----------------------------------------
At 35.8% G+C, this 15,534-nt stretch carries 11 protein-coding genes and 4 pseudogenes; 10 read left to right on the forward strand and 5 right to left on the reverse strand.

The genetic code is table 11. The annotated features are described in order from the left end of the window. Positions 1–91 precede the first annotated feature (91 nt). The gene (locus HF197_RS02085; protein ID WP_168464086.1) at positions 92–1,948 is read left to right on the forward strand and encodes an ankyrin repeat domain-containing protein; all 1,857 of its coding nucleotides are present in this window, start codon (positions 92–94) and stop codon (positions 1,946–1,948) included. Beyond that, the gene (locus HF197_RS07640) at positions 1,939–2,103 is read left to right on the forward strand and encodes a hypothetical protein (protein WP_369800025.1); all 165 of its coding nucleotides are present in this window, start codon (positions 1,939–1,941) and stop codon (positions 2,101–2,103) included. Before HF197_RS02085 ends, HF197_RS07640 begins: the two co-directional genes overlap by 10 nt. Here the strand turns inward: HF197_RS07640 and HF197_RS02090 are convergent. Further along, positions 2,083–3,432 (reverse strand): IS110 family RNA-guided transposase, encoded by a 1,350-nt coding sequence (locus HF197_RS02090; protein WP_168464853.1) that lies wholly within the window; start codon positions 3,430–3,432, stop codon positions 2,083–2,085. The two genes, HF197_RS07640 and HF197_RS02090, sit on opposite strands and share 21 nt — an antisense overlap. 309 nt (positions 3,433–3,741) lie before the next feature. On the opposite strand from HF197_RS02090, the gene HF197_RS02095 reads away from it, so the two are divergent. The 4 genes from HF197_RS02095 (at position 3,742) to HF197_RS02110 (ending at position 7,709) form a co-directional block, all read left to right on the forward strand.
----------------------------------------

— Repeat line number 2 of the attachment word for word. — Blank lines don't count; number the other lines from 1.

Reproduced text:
The genetic code is table 11. The annotated features are described in order from the left end of the window. Positions 1–91 precede the first annotated feature (91 nt). The gene (locus HF197_RS02085; protein ID WP_168464086.1) at positions 92–1,948 is read left to right on the forward strand and encodes an ankyrin repeat domain-containing protein; all 1,857 of its coding nucleotides are present in this window, start codon (positions 92–94) and stop codon (positions 1,946–1,948) included. Beyond that, the gene (locus HF197_RS07640) at positions 1,939–2,103 is read left to right on the forward strand and encodes a hypothetical protein (protein WP_369800025.1); all 165 of its coding nucleotides are present in this window, start codon (positions 1,939–1,941) and stop codon (positions 2,101–2,103) included. Before HF197_RS02085 ends, HF197_RS07640 begins: the two co-directional genes overlap by 10 nt. Here the strand turns inward: HF197_RS07640 and HF197_RS02090 are convergent. Further along, positions 2,083–3,432 (reverse strand): IS110 family RNA-guided transposase, encoded by a 1,350-nt coding sequence (locus HF197_RS02090; protein WP_168464853.1) that lies wholly within the window; start codon positions 3,430–3,432, stop codon positions 2,083–2,085. The two genes, HF197_RS07640 and HF197_RS02090, sit on opposite strands and share 21 nt — an antisense overlap. 309 nt (positions 3,433–3,741) lie before the next feature. On the opposite strand from HF197_RS02090, the gene HF197_RS02095 reads away from it, so the two are divergent. The 4 genes from HF197_RS02095 (at position 3,742) to HF197_RS02110 (ending at position 7,709) form a co-directional block, all read left to right on the forward strand.